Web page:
Col­lege Loan Pro­grams That Flunk Ethics

The Washington Post Sunday - - Sunday Briefing -

We’ve known for years about the “iron tri­an­gle” of col­lege fi­nance, the al­liance among univer­si­ties, lenders and fed­eral ed­u­ca­tion of­fi­cials that seeks to con­stantly ex­pand the col­lege loan pro­gram. But it is only now that we are learn­ing about the myr­iad of eth­i­cally ques­tion­able prac­tices that have held the tri­an­gle to­gether.

Let’s start with the fees or spe­cial lend­ing fa­cil­i­ties that stu­dent loan orig­i­na­tors of­fer to col­lege fi­nan­cial aid of­fices for des­ig­nat­ing them as “pre­ferred providers” or send­ing them a cer­tain vol­ume of busi­ness. And the call cen­ters to ad­vise stu­dents and par­ents on tu­ition fi­nanc­ing op­tions that ap­pear to be run by the col­lege but in fact are run by the lenders.

Of course, be­cause you wouldn’t want col­lege loan of­fi­cers to be unfamiliar with the prod­ucts they are rec­om­mend­ing, the lenders were gen­er­ous enough to pay their way to con­fer­ences and sem­i­nars where they were wined and dined and en­ter­tained. And from there, it was only an eth­i­cal hop and a skip to pay­ing con­sult­ing fees, pay­ing tu­ition for grad­u­ate cour­ses taken by col­lege fi­nan­cial aid of­fi­cers, or invit­ing univer­sity of­fi­cials to serve on the lender’s board of direc­tors. Some of those of­fi­cers were so im­pressed that they de­cided to buy stock in the lenders whose ser­vices they were rec­om­mend­ing.

The fed­eral gov­ern­ment, of course, has rules about such con­flicts of in­ter­est, like re­quir­ing its em­ploy­ees to dis­close fi­nan­cial hold­ings an­nu­ally. But we learned last week that even when of­fi­cials fill out those forms and dis­close how much they have prof­ited by in­vest­ing in the stu­dent loan in­dus­try they are os­ten­si­bly sup­posed to reg­u­late, noth­ing hap­pened be­cause no­body both­ered to read them.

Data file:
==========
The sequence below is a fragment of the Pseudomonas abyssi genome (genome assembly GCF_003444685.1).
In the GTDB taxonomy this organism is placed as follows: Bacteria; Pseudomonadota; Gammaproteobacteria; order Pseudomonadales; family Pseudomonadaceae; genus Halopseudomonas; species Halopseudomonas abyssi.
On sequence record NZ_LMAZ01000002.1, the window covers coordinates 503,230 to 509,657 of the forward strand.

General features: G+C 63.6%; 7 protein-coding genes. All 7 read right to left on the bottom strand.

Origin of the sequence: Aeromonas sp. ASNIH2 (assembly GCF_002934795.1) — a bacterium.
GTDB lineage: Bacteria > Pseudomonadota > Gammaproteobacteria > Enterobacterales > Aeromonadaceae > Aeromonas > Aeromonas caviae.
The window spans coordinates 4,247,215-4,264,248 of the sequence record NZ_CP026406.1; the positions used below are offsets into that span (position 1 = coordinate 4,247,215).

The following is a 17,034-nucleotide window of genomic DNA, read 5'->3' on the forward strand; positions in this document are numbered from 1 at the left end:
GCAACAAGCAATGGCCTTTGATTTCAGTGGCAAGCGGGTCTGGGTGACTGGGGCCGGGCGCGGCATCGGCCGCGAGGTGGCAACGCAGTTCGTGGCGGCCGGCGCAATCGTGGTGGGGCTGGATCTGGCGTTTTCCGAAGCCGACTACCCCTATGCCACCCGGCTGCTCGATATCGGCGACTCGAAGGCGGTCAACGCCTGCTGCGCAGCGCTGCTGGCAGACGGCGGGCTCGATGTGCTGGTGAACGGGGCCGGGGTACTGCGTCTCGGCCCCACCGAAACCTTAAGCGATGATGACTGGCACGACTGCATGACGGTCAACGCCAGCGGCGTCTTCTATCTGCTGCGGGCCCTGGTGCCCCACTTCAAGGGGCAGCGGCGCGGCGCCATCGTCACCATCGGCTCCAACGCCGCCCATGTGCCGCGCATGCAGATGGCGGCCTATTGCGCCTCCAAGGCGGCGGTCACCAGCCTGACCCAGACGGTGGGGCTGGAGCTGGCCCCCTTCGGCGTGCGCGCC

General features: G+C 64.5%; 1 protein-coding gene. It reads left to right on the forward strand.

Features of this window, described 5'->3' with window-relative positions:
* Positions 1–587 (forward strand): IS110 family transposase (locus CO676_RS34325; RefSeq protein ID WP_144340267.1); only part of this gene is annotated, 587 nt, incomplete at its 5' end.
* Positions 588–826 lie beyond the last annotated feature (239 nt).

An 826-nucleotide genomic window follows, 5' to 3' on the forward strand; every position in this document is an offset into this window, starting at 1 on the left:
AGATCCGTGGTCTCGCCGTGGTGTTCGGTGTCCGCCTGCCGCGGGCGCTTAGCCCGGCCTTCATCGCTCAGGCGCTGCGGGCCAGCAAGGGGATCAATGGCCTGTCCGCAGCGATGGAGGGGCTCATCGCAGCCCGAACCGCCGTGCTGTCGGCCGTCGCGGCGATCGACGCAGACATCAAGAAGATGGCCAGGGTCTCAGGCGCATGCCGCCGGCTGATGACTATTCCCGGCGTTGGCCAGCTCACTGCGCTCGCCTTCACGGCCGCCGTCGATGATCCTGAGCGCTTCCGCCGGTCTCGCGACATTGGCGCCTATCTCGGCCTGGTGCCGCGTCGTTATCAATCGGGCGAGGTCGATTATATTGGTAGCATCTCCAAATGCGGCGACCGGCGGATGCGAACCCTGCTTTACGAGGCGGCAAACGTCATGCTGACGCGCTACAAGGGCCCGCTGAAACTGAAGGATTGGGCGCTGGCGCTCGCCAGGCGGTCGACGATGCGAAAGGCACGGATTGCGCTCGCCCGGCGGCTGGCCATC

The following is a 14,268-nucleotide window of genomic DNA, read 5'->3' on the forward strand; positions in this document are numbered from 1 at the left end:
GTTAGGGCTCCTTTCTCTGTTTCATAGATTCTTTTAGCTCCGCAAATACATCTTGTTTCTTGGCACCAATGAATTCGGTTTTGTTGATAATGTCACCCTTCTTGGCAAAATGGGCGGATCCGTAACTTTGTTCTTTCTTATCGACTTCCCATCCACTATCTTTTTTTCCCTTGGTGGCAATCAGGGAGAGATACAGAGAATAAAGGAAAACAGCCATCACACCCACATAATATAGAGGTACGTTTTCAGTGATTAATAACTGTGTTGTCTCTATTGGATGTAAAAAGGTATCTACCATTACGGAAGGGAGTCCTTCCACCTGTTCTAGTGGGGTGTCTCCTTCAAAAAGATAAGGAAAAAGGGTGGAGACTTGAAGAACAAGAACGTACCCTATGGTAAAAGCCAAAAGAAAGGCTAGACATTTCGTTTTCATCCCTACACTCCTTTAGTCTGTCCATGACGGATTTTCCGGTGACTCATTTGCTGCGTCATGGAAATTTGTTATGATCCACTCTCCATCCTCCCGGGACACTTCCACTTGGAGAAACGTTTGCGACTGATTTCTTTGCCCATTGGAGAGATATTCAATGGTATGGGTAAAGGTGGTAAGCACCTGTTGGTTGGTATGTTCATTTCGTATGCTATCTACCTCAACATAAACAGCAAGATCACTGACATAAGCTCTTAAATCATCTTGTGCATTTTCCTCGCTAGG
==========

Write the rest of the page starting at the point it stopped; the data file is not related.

Out in Re­ston, our own Sal­lie Mae has agreed to pay $2 mil­lion and end sev­eral ques­tion­able mar­ket­ing prac­tices to settle its part of an in­dus­try-wide in­ves­ti­ga­tion by New York’s at­tor­ney gen­eral. Its state­ment an­nounc­ing the deal last week was a model of Or­wellian spin:

“We are pleased that At­tor­ney Gen­eral Cuomo has rec­og­nized Sal­lie Mae’s lead­er­ship in the stu­dent loan in­dus­try and our eth­i­cal mar­ket prac­tices. . . . Sal­lie Mae has co­op­er­ated with this in­quiry since its in­cep­tion and, as the in­dus­try leader, we have been con­fi­dent through­out that our poli­cies and pro­ce­dures would stand tall.”

Tall enough, any­way, for the Black­stone Group to con­sider of­fer­ing $20 bil­lion for Sal­lie, even be­fore Congress com­pletes it own in­ves­ti­ga­tion of the in­dus­try and rewrites the rules on col­lege lend­ing.


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